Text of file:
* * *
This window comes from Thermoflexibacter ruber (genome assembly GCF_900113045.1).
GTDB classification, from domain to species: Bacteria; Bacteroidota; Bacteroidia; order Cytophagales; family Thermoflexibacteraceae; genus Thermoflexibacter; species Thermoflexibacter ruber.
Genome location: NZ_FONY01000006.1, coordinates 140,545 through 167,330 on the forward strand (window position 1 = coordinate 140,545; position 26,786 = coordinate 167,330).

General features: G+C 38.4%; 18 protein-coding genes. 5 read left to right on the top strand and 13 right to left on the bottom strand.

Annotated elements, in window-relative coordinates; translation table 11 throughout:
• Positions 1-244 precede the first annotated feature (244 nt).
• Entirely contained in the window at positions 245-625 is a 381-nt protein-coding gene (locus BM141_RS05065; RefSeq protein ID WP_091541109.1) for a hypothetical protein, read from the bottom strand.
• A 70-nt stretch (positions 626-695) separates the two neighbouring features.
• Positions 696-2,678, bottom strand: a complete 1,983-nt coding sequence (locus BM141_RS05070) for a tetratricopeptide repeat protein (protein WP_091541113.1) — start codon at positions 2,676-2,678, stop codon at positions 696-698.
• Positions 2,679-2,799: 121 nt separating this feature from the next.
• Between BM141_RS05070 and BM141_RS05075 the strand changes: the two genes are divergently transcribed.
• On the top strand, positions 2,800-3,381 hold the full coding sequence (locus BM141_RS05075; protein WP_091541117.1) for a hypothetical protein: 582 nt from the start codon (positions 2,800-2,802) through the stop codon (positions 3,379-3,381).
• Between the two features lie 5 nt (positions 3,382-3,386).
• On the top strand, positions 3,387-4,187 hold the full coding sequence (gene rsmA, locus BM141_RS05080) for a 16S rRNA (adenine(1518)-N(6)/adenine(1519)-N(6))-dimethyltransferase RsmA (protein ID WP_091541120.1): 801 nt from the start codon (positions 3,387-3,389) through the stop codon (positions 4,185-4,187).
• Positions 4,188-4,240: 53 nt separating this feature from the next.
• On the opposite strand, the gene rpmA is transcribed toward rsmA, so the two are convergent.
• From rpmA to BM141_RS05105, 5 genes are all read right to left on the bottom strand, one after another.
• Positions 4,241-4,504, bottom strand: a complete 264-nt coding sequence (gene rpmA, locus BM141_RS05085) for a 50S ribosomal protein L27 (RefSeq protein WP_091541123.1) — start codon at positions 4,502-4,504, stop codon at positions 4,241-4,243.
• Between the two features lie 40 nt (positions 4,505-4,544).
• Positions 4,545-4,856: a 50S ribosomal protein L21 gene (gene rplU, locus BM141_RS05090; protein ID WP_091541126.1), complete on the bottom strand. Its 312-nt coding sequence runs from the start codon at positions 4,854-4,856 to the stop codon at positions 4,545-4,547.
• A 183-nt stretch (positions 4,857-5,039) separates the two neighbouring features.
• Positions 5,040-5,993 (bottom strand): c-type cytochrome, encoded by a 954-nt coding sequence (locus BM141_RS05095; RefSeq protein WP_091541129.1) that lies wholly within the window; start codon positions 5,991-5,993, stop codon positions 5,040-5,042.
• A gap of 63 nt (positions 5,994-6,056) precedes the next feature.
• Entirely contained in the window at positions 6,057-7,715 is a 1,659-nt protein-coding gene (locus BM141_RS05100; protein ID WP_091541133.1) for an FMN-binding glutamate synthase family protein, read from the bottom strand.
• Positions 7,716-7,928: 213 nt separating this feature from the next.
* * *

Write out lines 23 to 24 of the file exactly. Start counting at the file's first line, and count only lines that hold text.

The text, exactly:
• A gap of 63 nt (positions 5,994-6,056) precedes the next feature.
• Entirely contained in the window at positions 6,057-7,715 is a 1,659-nt protein-coding gene (locus BM141_RS05100; protein ID WP_091541133.1) for an FMN-binding glutamate synthase family protein, read from the bottom strand.